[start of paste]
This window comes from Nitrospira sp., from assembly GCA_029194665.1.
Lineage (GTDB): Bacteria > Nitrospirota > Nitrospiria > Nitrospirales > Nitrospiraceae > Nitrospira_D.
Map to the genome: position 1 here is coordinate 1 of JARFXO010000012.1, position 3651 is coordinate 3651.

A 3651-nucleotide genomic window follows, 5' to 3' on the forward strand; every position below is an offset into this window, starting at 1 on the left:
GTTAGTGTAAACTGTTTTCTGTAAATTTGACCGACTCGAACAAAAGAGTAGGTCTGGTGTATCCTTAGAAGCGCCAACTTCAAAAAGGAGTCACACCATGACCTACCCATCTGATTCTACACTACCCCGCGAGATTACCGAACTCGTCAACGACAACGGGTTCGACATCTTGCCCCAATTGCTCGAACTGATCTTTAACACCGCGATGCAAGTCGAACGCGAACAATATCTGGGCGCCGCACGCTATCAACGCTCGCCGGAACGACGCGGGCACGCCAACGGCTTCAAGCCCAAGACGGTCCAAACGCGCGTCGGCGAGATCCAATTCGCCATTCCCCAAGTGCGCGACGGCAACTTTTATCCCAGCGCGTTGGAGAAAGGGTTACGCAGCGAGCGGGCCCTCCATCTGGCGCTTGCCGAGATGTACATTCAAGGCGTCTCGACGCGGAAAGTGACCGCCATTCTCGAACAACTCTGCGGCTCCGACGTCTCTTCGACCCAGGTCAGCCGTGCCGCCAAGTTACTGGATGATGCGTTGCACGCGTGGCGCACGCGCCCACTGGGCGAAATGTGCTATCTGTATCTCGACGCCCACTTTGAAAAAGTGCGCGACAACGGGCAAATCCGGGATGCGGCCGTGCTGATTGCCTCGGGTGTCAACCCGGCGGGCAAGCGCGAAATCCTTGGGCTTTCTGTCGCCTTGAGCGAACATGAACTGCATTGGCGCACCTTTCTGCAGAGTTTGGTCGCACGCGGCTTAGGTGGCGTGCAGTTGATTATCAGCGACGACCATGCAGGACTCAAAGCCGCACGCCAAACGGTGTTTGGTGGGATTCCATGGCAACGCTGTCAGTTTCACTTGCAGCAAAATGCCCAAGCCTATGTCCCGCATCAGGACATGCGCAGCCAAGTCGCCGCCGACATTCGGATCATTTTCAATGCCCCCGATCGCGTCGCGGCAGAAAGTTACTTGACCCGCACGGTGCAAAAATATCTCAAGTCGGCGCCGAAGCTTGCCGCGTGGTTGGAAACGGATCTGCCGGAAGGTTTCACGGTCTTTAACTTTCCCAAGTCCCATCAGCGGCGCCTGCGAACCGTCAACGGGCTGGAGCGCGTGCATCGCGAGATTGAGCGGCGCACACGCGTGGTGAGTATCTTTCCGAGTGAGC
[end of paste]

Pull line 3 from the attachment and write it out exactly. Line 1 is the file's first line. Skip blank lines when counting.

Map to the genome: position 1 here is coordinate 1 of JARFXO010000012.1, position 3651 is coordinate 3651.